Private services access
Google and third parties (together known as service producers) can offer services with internal IP addresses that are hosted in a VPC network. Private services access enables you to reach those internal IP addresses. This is useful if you want your VM instances in your VPC network to use internal IP addresses instead of external IP addresses. For details about using private services access, see Configuring private services access.
Private services access requires you to first allocate an internal IPv4 address range and then create a private connection. An allocated range is a reserved CIDR block that can't be used in your local VPC network. It's set aside for service producers only and prevents overlap between your VPC network and the service producer's VPC network.
The private connection links your VPC network with the service producer's VPC network. This connection allows VM instances in your VPC network to use internal IPv4 addresses to reach the service resources. Your instances can have external IP addresses, but external IP addresses are not required for, and are not used by, private services access.
If a service producer offers multiple services, you only need one private connection. When you create a private connection, you use the Service Networking API to create it. However, Google Cloud implements this connection as a VPC Network Peering connection between your VPC network and the service producer's VPC network. Your VPC network shows it as a peering connection, and to delete the private connection, you must delete the peering connection.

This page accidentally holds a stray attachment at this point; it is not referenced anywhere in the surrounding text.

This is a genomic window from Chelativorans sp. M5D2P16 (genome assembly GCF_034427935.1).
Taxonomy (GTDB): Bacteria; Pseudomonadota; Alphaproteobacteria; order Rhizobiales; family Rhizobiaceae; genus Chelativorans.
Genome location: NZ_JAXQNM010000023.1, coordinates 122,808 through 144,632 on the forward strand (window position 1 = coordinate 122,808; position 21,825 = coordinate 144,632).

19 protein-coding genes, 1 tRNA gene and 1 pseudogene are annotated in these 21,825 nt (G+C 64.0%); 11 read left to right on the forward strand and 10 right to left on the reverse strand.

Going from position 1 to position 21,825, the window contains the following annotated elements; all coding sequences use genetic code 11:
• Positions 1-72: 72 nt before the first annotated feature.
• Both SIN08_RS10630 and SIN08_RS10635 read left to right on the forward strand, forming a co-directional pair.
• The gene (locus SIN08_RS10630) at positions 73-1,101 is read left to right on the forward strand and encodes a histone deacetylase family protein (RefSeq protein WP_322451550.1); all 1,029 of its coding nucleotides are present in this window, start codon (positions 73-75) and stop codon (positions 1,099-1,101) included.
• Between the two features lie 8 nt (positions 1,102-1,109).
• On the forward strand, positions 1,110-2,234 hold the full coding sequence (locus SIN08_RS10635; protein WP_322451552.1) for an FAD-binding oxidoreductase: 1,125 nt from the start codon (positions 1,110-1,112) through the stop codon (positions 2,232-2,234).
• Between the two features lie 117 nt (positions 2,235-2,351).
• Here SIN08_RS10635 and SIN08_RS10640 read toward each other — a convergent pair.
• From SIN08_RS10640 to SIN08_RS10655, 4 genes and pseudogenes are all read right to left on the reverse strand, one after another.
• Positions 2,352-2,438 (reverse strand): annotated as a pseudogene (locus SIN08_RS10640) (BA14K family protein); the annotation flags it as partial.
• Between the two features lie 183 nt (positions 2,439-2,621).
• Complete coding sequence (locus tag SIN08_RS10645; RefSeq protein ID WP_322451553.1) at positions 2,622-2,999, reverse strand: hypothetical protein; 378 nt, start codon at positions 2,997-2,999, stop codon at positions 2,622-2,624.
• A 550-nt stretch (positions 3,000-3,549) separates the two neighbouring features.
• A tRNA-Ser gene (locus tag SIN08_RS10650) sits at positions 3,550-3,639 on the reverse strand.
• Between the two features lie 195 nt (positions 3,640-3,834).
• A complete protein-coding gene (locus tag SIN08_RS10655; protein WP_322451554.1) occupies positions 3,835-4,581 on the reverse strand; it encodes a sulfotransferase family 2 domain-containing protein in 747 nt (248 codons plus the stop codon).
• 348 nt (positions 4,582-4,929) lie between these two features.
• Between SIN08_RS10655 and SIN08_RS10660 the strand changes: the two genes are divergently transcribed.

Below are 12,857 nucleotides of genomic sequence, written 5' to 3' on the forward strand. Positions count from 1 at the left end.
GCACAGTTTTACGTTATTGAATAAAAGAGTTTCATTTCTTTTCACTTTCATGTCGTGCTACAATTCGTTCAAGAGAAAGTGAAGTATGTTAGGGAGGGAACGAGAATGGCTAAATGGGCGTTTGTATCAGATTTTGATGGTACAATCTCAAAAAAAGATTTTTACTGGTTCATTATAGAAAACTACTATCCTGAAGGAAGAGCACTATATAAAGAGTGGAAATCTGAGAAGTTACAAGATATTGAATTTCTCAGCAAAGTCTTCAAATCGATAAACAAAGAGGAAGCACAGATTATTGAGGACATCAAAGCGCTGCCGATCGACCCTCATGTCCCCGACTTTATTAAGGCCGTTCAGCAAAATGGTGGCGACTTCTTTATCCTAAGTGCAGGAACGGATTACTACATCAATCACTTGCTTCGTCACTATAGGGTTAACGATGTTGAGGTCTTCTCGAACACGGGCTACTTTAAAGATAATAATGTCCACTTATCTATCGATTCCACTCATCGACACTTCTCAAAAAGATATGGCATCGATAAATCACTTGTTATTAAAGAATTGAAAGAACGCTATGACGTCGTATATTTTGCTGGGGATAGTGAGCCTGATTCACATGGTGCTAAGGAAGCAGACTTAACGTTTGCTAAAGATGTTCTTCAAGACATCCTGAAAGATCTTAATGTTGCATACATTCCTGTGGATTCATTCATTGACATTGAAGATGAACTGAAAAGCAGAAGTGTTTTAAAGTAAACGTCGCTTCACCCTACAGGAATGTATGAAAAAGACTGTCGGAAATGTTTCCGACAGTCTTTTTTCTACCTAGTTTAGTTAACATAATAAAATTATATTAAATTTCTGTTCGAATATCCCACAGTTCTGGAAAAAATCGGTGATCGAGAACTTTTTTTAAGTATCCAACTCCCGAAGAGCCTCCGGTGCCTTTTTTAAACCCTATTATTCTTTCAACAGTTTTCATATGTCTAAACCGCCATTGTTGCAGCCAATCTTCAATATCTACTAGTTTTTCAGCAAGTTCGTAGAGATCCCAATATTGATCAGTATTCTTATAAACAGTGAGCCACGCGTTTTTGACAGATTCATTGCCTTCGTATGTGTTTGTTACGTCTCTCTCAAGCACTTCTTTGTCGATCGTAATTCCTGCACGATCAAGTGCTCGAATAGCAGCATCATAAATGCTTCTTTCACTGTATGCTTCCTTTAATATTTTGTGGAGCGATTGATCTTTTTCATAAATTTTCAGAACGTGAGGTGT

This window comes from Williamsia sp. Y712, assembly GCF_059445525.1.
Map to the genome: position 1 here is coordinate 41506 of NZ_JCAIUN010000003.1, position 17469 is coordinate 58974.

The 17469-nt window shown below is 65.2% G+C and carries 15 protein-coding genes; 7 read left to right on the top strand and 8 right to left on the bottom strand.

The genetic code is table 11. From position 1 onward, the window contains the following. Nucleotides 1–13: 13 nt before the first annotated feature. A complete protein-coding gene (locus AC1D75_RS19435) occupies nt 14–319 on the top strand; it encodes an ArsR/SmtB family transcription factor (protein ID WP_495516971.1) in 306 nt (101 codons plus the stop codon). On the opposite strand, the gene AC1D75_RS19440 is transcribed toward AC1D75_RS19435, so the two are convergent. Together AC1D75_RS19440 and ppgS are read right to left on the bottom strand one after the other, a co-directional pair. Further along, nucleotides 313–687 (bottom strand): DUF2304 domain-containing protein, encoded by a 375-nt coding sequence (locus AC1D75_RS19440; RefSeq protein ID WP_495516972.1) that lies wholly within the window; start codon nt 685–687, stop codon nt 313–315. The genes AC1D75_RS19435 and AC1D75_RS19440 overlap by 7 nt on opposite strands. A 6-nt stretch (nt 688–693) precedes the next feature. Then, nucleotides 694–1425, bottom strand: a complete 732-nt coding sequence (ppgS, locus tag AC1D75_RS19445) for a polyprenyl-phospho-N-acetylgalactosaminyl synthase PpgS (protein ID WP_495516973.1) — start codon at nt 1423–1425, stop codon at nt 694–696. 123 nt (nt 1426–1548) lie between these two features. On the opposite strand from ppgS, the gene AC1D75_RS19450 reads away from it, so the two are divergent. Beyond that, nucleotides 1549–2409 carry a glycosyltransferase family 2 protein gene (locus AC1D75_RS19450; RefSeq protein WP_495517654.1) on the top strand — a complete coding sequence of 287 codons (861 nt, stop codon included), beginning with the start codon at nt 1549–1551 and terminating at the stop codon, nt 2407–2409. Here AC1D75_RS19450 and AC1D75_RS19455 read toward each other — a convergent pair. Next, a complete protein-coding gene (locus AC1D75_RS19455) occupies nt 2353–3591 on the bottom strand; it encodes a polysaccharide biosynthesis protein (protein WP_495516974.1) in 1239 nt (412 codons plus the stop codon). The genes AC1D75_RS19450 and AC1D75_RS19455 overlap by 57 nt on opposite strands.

Using IPv6 address ranges with private services access is not supported.
You can use private services access only with services that support it. Check with the service producer before creating a private connection.
Service producer network
On the service producer's side of the private connection is a VPC network, where your service resources are provisioned. The service producer's network is created exclusively for you and contains only your resources.
A resource in the service producer network is similar to other resources in your VPC network. For example, it's reachable through internal IP addresses by other resources in your VPC network. You can also create firewall rules in your VPC network to control access to the service producer's network.
For details about the service producer side, see Enabling private services access in the Service Infrastructure documentation. This documentation is for your information only and is not required for you to enable or use private services access.
Private services access and on-premises connectivity
In hybrid networking scenarios, an on-premises network is connected to a VPC network either through a Cloud VPN or Cloud Interconnect connection. By default, on-premises hosts can't reach the service producer's network by using private services access.
In the VPC network, you might have custom static or dynamic routes to correctly direct traffic to your on-premises network. However, the service producer's network doesn't contain those same routes. When you create a private connection, the VPC network and service producer network exchange subnet routes only.